15/06/2022
The former Mo­scow of­fice of CMS to con­tin­ue work­ing as an in­de­pend­ent law...
On 15 June 2022, the former Mo­scow of­fice of the in­ter­na­tion­al law firm CMS an­nounces the start of work as an in­de­pend­ent law firm un­der the new brand name SEAM­LESS Leg­al.Over 80 col­leagues of the Mo­scow of­fice con­tin­ue work­ing as one team, led by Man­aging Part­ner Jean-Fran­cois Mar­quaire and Seni­or Part­ner Le­onid Zubar­ev.We keep ad­vising our cli­ents across all 23 prac­tices and sec­tors: We lean on 30 years of ex­pert­ise and an im­pec­cable repu­ta­tion as part of an in­ter­na­tion­al law firm. We have al­ways abided by strict pro­fes­sion­al stand­ards and will con­tin­ue provid­ing ser­vices of the highest qual­ity. Jean-Fran­cois Mar­quaire, Man­aging Part­ner: “We are proud of hav­ing been able to cre­ate and pre­serve a united team with a friendly cor­por­ate cul­ture and re­spons­ible at­ti­tude to our busi­ness.”Le­onid Zubar­ev, Seni­or Part­ner: “Our new brand SEAM­LESS Leg­al most ac­cur­ately re­flects the ap­proach to work that has de­veloped over the years in our firm – in­teg­rity and co­her­ence, im­pec­cab­il­ity, con­tinu­ity and un­in­ter­rup­ted sup­port to our cli­ents at any time."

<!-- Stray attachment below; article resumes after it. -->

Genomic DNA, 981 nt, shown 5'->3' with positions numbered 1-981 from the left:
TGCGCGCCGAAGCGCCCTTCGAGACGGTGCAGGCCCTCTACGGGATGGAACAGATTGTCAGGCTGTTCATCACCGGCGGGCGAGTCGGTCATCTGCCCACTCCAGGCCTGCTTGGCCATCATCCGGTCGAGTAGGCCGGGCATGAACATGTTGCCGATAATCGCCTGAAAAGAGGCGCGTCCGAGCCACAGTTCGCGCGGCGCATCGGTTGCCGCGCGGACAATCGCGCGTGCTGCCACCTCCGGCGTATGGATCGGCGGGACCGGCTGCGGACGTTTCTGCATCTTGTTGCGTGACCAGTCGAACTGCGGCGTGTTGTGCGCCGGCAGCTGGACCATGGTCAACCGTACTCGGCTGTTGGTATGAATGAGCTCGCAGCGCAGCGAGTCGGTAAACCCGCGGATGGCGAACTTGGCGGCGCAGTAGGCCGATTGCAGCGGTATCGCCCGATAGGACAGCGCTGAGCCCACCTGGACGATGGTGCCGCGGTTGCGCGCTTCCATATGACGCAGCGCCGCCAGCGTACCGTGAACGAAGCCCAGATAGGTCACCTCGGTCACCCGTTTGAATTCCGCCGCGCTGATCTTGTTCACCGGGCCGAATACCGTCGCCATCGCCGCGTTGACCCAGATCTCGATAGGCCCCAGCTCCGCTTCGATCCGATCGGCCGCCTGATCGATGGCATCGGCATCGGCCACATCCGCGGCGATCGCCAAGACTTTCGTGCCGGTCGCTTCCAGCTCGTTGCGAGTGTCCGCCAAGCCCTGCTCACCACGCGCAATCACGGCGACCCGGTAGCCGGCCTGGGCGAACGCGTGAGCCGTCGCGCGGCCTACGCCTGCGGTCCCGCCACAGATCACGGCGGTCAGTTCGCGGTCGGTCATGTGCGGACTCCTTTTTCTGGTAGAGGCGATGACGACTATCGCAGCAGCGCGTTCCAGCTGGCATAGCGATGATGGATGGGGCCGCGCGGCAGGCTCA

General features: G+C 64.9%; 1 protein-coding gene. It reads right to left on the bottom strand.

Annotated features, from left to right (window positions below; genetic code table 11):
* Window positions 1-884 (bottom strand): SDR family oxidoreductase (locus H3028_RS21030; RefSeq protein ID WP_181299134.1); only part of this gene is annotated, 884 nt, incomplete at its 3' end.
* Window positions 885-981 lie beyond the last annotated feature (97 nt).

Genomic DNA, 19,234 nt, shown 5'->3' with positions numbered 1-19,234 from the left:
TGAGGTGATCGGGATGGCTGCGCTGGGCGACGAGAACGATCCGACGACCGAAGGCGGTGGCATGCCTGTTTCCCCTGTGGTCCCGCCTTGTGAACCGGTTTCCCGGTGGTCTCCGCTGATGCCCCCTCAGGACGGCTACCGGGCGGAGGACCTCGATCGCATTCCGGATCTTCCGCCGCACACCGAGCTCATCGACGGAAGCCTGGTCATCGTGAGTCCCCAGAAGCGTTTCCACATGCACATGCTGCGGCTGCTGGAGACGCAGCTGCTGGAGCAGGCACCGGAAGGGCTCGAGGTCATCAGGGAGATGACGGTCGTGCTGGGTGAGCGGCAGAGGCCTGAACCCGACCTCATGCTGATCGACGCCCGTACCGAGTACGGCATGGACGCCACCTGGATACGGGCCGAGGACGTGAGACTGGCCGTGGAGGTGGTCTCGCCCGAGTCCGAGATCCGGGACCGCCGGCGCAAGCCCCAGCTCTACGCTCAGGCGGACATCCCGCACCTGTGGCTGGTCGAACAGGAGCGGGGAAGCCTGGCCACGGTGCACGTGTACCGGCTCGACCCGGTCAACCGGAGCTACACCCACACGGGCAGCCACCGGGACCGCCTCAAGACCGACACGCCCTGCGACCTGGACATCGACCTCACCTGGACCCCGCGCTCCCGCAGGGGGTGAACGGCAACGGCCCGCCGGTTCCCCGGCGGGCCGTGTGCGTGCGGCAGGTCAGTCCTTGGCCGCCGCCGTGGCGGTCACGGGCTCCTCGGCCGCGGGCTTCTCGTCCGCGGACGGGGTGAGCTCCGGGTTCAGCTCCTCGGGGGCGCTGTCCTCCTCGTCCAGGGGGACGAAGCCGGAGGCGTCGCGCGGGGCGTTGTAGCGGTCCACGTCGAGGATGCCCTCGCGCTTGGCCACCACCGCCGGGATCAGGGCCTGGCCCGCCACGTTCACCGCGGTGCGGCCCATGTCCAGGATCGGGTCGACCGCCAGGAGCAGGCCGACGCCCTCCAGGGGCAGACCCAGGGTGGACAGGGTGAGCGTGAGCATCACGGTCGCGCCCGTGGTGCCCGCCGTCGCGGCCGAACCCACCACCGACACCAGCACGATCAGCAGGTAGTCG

06/06/2022
Pay­ment pro­ced­ure changed for use of for­eign in­tel­lec­tu­al prop­erty